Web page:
“Ultimately, this move enhances transparency and encourages citizen engagement in county affairs,” the county’s March 29 email said. 

Newspaper officials, some of whom would lose revenue with the change, pushed back on that assertion at the county’s September meeting, saying posting notices exclusively on the website would hide the county’s work—not increase transparency.  

Representatives from Gannett, the owners of the Gainesville Sun, which has run the county’s public notices for decades, Mainstreet Daily News and the Florida Press Association appeared for the meeting.  

“Simply saying that something ‘enhances transparency’ doesn’t make it so,” J.C. Derrick, publisher of Mainstreet Daily News, said about the county’s change. “The county has removed important public information from the Gainesville Sun’s print edition, the Sun’s website, and, which will significantly limit how many citizens know what their local government is doing. To make matters worse, they did so after a single print notice and a Friday afternoon email announcement—on a holiday—giving the clear impression that the county is looking for as little accountability as possible.” 

Alachua County has spent from $60,000 to $85,000 in public notices per year—almost entirely with the Gainesville Sun. The county’s constitutional officers—like the tax collector and supervisor of elections—added another $10,000 to $15,000 per year. 

Crosby told the commission that the county estimates spending $20,000 by posting the notices online. 

Al Cross, who serves as director emeritus for the University of Kentucky’s Institute for Rural Journalism, criticized the county’s change. He said reading a newspaper is a serendipitous experience, pulling in citizens with a variety of content who might find legal notices that they would never search for. 

“This is how most people read public notices; they’re usually not looking for them, but they see an ad about something the government is doing, or is planning to do, or might let someone do, and they read it,” Cross said.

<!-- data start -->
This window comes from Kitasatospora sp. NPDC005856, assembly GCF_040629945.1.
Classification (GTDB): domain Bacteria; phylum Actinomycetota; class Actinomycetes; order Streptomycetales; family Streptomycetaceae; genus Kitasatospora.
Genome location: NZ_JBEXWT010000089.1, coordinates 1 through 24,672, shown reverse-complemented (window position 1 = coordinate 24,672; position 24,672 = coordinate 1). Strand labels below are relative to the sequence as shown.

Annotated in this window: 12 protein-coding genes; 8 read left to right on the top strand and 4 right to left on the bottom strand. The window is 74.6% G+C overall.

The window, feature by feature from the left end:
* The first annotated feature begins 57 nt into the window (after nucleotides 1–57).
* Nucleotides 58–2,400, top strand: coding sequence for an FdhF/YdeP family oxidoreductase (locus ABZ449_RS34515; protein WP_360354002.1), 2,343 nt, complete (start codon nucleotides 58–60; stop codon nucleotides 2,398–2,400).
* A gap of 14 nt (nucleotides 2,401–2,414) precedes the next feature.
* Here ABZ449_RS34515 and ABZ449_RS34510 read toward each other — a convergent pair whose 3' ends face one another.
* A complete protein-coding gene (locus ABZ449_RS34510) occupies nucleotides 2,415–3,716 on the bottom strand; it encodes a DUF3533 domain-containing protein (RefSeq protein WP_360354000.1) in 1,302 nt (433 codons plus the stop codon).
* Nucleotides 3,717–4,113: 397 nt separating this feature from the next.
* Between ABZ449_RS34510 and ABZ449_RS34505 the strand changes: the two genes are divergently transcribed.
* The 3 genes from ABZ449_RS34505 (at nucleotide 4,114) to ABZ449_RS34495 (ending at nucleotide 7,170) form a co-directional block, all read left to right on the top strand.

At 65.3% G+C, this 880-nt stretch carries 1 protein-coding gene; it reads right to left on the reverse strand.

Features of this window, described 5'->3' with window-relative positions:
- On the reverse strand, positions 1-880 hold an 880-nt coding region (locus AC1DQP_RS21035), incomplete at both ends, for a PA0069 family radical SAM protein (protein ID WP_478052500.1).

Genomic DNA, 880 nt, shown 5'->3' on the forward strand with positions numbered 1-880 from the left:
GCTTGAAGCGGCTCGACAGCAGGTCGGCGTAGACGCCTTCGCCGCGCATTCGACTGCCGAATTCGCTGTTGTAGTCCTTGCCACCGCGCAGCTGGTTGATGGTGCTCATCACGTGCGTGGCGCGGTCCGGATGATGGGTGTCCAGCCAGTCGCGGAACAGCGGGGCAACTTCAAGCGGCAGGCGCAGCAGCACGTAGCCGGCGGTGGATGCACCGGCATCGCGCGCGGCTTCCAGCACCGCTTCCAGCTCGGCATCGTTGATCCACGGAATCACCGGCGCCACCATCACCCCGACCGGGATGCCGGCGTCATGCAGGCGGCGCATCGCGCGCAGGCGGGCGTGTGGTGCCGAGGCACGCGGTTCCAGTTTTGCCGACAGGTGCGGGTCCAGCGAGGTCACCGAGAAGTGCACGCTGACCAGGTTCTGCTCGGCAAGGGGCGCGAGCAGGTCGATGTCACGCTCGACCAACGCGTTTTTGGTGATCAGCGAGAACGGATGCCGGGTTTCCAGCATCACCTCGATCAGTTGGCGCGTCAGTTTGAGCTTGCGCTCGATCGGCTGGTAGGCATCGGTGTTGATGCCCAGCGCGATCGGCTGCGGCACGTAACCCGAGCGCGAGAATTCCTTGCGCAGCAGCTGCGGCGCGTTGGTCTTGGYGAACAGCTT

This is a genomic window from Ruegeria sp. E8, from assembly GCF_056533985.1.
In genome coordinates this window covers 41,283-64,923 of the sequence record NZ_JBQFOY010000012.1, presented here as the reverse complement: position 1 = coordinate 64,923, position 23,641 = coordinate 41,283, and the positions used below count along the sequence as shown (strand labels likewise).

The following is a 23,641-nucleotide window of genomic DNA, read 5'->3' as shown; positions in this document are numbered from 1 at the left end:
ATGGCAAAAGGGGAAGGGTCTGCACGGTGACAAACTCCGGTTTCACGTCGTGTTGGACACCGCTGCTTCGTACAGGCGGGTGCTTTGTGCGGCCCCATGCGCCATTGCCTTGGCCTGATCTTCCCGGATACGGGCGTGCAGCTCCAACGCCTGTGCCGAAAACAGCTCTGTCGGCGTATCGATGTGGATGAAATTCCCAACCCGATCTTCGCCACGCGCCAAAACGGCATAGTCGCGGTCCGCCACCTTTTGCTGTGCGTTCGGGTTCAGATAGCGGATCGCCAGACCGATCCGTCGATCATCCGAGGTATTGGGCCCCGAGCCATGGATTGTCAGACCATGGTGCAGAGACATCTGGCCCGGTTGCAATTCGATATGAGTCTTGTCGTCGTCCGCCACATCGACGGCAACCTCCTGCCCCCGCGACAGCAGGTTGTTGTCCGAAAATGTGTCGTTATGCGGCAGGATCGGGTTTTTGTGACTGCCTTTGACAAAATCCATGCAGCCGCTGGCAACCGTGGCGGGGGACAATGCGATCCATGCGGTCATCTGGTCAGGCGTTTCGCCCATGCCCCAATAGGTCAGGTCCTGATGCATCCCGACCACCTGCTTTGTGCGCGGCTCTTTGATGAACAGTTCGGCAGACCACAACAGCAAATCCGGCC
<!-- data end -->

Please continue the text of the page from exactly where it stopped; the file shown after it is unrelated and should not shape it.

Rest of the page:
Commissioner Anna Prizzia said she feels like publishing public notices is simply ticking a box to satisfy state requirements. The public notices can have confusing language as required to follow the state law. She hopes the online publishing accomplishes the task while allowing the county to fund better outreach programs.  

“My hope is that we will be doing outreach that’s much more plain language and that is targeted at people who would be interested in the projects based on their geographic location or based on their special interest groups,” Prizzia said. 

Cross said stopping the publication of public notices hampers public engagement. He said public notices are one of the three pillars for government transparency—the others include open records and open meetings.  

“If the leaders of Alachua County want to promote engagement with citizens, stopping publication of public notices in newspapers would be counterproductive,” Cross said. 

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Oh so we don’t have to pay for public notices? excellent. And Gannett is an absolute violation of Anti-Trust Laws